That is why this the government set up the National Cyber Security Centre (NCSC), which provides cyber security at a national level. In its first year of being operational, the NCSC responded to 590 significant cyber incidents, more than 30 of which were sufficiently serious to require a cross-government response.

It is not just large organisations and our national infrastructure that are targeted by online criminals; individuals also face the daily threat of being scammed in their own homes. It is now the case that British citizens are 20 times more likely to be defrauded at their computer than mugged in the street.

It is a threat we all face. I strongly believe that we – individuals, businesses and the government – must play our own part to mitigate the risk and ensure that the internet is a safe and secure space for everyone. The government has legislated within the Serious Crime Act 2015 to create a new offence that applies where an unauthorised act in relation to a computer results in serious damage to the economy, the environment, national security or human welfare, or a risk of such damage occurring.

Legislating against online criminality goes some way to tackling the problem; however, close collaboration between the government, business and international partners is essential in combating the increasingly sophisticated attacks that the UK faces.

We work closely with the NCSC, which acts as a bridge between industry and government, providing a unified source of advice and the management of cyber-related incidents. It is at the heart of the government’s 2016 National Cyber Security Strategy, which is supported by £1.9bn of transformational investment to 2021.

Our law enforcement agencies across England and Wales also play a vital role in disrupting the activities of cyber criminals and bringing them to justice. They now operate as a single networked resource with the National Crime Agency (NCA) and Regional Cyber Crime Units using shared intelligence and capabilities. The NCA also has a dedicated Dark Web Intelligence Unit which targets those criminals who exploit hidden areas of the internet.

But we also want people to take their own preventative measures, so that they don’t become a target by criminals operating in the cyber space. We are running a series of campaigns and programmes which aim to encourage individuals and businesses to adopt more secure online behaviours.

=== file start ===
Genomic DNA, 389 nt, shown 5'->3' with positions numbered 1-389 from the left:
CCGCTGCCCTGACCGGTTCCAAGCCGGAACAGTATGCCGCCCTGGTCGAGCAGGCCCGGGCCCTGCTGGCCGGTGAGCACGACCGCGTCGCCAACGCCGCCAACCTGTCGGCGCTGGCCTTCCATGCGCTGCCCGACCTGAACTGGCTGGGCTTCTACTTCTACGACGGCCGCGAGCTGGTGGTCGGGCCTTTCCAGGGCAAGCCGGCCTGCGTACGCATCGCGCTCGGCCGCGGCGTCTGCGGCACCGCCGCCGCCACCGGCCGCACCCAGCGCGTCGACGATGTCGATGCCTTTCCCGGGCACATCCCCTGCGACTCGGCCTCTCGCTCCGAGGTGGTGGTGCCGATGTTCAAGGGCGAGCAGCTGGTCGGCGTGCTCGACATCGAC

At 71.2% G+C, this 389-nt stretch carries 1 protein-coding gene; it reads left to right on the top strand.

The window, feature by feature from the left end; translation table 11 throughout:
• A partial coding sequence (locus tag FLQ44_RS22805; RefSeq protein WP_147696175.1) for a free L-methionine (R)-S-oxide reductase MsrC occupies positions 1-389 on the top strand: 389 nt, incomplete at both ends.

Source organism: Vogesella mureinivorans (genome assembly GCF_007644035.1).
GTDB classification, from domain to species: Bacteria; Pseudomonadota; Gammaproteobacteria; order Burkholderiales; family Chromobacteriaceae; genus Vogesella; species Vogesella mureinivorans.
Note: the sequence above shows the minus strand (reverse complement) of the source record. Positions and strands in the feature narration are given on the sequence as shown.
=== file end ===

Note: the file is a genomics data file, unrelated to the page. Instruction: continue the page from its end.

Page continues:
Cyber Aware works with over 320 public and private sector partner organisations to encourage us all to take simple steps to protect ourselves online including using a strong, separate password for our email accounts and installing the latest software and app updates on our electronic devices.

The NCSC has also recently launched expert guidance on how small businesses can easily avoid common online breaches and attacks. Should organisations seek to improve their cyber security further, they can get certification through the Cyber Essentials Scheme.

To further support the efforts of SMEs in improving their cyber security, regional cyber crime prevention coordinators engage with businesses and members of the public to provide customised cyber security advice based on the latest technical guidance from the NCSC.

We must also look to the future – we now have a whole generation that have grown up immersed in tech. It is hugely important that we harness their talents and put them to good use rather than letting them wander down a path towards criminal online activities.

We must train and engage with the next generation of cyber security experts and is why the NCSC is taking a leading role in promoting a culture where science and technology subjects can flourish within the education system. Their CyberFirst programme identifies and nurtures young talent through a series of summer workshops and competitions. In addition, their CyberUK 2018 programme focuses on encouraging more women to enter into the technology industry, a sector that is largely seen as male-dominated.

There is a great effort across government and law enforcement to pursue online criminals, prevent
those that are headed on a path towards criminal activity, protect the public and prepare for the many threats we face online. We will continue to invest in law enforcement capabilities at a national, regional and local level to ensure agencies have the capacity to deal with the increasing threat from cyber crime.

However, this is not a threat that we can tackle alone. It is everybody’s responsibility, from top to bottom, to follow the guidance provided and increase their awareness of cyber security in order to create a safe space to communicate and conduct business online.